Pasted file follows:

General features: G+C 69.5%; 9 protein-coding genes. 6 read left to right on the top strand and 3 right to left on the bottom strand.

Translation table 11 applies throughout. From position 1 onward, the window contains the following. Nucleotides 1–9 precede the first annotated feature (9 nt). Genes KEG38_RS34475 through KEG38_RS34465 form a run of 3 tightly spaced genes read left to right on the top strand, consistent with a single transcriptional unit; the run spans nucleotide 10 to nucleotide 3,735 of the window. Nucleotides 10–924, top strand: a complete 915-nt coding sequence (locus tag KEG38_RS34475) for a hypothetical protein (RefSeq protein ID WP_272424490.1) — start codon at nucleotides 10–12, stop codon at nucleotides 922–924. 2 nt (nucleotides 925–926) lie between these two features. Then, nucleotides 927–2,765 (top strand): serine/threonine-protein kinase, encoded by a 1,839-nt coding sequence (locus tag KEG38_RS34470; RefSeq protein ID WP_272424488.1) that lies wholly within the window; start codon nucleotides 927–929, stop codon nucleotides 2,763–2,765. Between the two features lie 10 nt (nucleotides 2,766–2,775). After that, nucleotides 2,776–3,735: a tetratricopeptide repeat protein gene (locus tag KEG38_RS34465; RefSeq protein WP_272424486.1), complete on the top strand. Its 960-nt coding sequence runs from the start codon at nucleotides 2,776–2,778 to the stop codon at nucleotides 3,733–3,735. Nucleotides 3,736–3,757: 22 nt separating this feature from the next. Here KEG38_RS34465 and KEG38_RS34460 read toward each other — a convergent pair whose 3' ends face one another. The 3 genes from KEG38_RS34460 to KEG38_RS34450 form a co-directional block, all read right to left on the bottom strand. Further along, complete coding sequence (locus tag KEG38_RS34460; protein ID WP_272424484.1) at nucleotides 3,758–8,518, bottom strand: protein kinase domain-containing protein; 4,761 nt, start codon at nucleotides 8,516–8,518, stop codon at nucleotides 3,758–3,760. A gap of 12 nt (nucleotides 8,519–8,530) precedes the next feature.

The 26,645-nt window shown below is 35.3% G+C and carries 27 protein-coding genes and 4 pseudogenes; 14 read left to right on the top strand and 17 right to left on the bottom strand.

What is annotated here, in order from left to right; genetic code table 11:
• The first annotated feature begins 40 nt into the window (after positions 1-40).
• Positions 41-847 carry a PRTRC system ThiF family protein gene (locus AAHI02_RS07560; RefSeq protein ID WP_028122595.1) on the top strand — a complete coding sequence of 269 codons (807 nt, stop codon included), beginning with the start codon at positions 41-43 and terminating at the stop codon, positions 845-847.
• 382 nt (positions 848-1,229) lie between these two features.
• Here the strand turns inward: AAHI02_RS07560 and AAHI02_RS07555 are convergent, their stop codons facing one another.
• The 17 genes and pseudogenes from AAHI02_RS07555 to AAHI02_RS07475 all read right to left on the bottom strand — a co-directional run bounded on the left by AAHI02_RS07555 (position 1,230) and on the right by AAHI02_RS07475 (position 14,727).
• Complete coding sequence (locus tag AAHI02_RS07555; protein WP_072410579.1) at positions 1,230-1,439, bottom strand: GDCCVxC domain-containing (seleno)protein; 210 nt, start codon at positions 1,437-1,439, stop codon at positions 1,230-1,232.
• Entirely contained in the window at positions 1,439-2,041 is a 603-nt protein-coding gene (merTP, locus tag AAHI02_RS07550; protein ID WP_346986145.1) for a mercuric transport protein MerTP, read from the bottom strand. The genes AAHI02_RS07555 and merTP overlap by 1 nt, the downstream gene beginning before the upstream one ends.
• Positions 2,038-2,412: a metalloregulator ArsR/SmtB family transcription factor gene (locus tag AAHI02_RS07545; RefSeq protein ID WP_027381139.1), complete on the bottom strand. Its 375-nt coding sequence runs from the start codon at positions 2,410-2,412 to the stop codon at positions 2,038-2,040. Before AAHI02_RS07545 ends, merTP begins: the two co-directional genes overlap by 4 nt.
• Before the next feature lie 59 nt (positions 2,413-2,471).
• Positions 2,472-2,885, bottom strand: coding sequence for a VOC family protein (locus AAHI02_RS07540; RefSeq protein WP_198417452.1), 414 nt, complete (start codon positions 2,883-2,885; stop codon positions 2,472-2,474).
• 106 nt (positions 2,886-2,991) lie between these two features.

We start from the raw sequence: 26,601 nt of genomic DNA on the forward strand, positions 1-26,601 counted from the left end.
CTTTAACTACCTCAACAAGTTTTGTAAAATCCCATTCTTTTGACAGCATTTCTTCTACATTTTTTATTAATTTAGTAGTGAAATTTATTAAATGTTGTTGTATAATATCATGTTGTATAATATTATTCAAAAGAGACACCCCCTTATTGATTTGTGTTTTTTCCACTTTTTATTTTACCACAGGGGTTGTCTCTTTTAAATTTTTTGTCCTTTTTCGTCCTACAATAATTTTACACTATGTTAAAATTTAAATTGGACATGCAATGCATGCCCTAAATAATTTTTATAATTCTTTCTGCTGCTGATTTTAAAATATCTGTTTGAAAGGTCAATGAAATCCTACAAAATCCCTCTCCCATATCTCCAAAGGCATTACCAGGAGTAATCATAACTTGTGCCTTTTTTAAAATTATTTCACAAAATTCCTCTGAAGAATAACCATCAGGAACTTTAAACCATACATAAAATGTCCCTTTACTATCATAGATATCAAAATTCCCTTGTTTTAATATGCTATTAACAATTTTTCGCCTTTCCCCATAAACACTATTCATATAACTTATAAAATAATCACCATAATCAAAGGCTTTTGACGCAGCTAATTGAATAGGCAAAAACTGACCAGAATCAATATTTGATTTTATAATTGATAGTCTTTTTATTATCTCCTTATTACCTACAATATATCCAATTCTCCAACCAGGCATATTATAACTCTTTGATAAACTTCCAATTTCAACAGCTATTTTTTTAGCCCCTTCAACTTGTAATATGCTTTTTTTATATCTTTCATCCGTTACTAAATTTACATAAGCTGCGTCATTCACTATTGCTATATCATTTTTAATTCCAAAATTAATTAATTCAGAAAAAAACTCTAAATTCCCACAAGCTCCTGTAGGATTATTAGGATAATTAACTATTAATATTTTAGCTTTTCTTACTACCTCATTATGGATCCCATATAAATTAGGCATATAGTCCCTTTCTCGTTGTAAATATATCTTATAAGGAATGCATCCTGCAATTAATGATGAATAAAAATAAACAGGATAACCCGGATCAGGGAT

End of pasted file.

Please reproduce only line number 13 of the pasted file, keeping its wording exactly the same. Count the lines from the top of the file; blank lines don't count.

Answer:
• Before the next feature lie 59 nt (positions 2,413-2,471).